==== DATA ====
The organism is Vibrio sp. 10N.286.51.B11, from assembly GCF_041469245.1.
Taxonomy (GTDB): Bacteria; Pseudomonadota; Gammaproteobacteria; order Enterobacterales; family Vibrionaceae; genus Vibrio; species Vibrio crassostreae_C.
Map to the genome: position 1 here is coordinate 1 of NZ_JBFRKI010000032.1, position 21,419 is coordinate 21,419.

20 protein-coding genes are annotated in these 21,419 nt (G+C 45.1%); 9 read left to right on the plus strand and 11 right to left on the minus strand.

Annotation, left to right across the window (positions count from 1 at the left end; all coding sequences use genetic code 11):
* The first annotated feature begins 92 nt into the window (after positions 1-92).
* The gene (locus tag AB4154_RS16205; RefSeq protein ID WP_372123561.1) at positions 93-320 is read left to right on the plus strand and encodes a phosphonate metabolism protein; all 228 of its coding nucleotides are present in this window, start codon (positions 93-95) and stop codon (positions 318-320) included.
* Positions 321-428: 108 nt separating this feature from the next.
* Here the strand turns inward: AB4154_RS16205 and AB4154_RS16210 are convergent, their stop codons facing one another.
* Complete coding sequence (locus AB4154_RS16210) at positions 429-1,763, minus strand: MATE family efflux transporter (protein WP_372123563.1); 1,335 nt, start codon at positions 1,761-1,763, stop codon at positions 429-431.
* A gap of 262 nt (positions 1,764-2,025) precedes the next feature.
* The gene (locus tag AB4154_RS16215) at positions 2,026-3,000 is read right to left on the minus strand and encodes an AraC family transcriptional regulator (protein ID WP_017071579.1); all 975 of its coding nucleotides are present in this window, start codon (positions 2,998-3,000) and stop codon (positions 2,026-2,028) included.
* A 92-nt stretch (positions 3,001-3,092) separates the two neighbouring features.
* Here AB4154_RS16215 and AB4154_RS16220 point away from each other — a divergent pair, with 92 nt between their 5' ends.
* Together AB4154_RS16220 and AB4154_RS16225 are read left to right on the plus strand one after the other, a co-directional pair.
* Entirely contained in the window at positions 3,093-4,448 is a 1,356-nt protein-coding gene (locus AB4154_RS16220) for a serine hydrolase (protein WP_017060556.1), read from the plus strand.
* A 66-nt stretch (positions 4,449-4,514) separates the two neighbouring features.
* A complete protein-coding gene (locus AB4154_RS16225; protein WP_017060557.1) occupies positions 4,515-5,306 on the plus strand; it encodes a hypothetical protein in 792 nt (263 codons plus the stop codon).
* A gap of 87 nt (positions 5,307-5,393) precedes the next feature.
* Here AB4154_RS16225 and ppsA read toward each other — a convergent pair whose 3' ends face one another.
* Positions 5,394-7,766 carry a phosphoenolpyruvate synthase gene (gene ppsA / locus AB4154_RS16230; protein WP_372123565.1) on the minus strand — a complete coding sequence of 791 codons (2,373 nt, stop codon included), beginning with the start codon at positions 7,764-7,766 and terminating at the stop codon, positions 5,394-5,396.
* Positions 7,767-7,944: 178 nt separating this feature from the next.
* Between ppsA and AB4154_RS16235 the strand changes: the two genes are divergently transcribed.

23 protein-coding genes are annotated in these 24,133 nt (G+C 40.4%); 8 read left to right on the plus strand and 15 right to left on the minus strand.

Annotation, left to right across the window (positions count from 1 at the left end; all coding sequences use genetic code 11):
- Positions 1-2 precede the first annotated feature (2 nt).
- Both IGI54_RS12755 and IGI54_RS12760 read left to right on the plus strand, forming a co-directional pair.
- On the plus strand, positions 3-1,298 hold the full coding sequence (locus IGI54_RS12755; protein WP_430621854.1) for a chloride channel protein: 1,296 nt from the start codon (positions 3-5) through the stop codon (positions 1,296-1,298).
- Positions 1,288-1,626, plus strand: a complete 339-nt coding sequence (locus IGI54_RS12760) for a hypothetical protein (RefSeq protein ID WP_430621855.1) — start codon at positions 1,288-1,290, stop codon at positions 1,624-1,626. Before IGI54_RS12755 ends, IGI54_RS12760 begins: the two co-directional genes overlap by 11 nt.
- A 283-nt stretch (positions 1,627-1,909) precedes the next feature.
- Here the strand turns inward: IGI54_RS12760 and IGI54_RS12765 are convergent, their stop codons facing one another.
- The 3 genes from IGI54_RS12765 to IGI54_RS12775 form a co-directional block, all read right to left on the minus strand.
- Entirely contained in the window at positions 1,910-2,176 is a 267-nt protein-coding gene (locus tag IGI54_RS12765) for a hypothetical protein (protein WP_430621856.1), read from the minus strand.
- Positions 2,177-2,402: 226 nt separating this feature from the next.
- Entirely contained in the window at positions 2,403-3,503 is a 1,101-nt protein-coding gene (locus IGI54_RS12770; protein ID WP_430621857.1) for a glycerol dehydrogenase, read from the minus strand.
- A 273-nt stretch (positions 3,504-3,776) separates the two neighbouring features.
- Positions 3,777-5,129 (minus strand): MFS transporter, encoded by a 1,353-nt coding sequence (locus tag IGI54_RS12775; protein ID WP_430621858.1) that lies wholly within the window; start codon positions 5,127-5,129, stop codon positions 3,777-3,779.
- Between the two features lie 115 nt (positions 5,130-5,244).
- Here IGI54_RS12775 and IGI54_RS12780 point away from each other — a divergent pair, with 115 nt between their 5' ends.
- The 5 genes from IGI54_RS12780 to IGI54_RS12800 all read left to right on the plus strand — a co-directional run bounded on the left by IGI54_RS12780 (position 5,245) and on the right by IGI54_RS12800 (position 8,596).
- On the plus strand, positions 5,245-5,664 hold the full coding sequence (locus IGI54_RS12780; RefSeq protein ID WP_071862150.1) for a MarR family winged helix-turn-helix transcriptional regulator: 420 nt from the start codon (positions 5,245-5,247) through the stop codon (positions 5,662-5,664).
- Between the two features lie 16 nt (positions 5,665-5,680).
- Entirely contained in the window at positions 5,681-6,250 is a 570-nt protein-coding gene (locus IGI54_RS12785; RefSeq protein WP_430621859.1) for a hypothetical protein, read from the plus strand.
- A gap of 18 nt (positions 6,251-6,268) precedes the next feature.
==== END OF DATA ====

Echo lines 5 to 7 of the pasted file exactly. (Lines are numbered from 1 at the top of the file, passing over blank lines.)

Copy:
Annotation, left to right across the window (positions count from 1 at the left end; all coding sequences use genetic code 11):
* The first annotated feature begins 92 nt into the window (after positions 1-92).
* The gene (locus tag AB4154_RS16205; RefSeq protein ID WP_372123561.1) at positions 93-320 is read left to right on the plus strand and encodes a phosphonate metabolism protein; all 228 of its coding nucleotides are present in this window, start codon (positions 93-95) and stop codon (positions 318-320) included.